Gone are the days when a Curtis LeMay, aided by a Robert McNamara, could conduct incendiary bombings intended to destroy whole cities. Robert McNamara late in life acknowledged that he abetted incendiary bombings that probably killed 800,000 Japanese, mostly civilians, without contributing to the end of the war.

Of course, those were citizens of enemy countries, who get little sympathy. When a Ho Chi Minh or a George Bush declares that every citizen is part of the victory effort, he unwittingly helps justify attacks on civilians.

Fortunately the world still feels outrage at the direct abuse and killing of civilians (rather than as unavoidable loss attendant to legal military operations).

Just War theory, international law, and to some extent military doctrine require that military operational decisions consider proportionality, an essential principle but one not easily applied.

One girl as symbol

Audiences would doze through any film that failed to provide an individual character to stand in for a large group, and so Eye in the Sky includes a winsome child to represent the innocent civilians at risk by both radical Islam and western military strikes. To paraphrase an idea often attributed to Joseph Stalin, one death is a compelling tragedy but a million deaths are a boring statistic.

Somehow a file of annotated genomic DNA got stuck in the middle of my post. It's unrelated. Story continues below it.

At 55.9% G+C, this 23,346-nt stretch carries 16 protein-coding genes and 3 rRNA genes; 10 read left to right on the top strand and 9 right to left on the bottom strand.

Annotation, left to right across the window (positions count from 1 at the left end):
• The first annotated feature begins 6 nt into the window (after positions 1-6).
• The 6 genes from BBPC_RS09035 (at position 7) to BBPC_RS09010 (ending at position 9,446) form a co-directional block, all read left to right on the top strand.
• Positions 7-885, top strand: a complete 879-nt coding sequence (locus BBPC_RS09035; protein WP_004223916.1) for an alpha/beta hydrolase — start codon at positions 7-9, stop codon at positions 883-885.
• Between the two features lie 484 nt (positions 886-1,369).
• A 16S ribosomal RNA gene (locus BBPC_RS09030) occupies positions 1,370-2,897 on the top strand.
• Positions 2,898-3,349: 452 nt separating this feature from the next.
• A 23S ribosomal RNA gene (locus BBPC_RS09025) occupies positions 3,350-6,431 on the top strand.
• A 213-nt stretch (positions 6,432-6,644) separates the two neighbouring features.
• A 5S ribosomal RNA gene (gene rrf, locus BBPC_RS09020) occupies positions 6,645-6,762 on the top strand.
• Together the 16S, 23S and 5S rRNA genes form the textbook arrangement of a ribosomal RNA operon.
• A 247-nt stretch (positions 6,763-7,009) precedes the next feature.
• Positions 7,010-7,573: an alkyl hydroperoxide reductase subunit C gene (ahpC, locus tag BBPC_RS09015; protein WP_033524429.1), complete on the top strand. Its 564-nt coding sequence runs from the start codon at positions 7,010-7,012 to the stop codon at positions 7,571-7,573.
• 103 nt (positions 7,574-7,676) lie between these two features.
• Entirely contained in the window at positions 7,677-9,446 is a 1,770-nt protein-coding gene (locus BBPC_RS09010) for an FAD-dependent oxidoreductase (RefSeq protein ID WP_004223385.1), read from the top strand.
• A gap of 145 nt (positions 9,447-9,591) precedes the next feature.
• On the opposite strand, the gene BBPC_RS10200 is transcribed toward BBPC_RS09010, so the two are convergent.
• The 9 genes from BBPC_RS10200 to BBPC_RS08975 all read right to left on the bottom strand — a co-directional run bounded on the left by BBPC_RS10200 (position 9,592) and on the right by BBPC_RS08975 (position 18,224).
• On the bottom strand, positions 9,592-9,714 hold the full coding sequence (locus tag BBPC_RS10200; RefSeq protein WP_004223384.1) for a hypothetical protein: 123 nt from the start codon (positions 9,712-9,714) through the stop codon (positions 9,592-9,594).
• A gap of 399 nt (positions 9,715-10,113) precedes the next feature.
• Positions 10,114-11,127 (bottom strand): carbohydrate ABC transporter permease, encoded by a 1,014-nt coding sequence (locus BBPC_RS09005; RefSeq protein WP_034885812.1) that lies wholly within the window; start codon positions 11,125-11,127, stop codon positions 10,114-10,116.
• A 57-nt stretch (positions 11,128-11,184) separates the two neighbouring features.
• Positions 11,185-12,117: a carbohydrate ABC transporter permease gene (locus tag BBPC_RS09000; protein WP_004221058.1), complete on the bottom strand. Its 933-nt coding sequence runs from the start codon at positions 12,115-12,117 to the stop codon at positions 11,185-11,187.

The film intensifies our concern for Alia, because her loving parents see to it that she can both play and learn, even though she is endangered if seen by the wrong people while having fun or reading a school book.

Alia is not just any civilian we want protected from violent terrorists. She is especially vulnerable as a child and as a female, and her family promotes the enlightened values that George Bush once assured us would sweep Muslim societies once our military ousted or killed Saddam Hussein. Demographics aside, Alia is sweet, cute, employed, and dutiful.

The inescapability of arbitrary numbers

In Eye in the Sky, American politicians have a breezy disinterest in ambiguity and delay, while UK politicians and public servants show moral unease, career fear, and a feckless insistence that the numbers offer plausible deniability.

All of society depends upon arbitrary or largely arbitrary numbers, of course, simplifying matters such as mandatory sentencing, speed limits, tolerable pollution, and official poverty levels. That inescapable reliance on the arbitrary contributes to the whiffs of absurdism in Eye in the Sky.

False comfort

Like most films intended for commercial profitability, Eye in the Sky is reassuring, telling us what we want to hear. What western audiences want to hear is that our militaries exercise scrupulous caution in carrying out drone strikes and care deeply about civilian casualties. The film also tells us that civilian casualties are unavoidable, and that the bad guys eventually get blown up anyway.

At the end of the film, we are again shown Alia dancing with her hoop, as if she had not died after all. This is comforting in the way we are comforted by happy photographs set on a coffin in the funeral home. The film reassures us that Alia, or girls like her, will play and laugh freely again some day.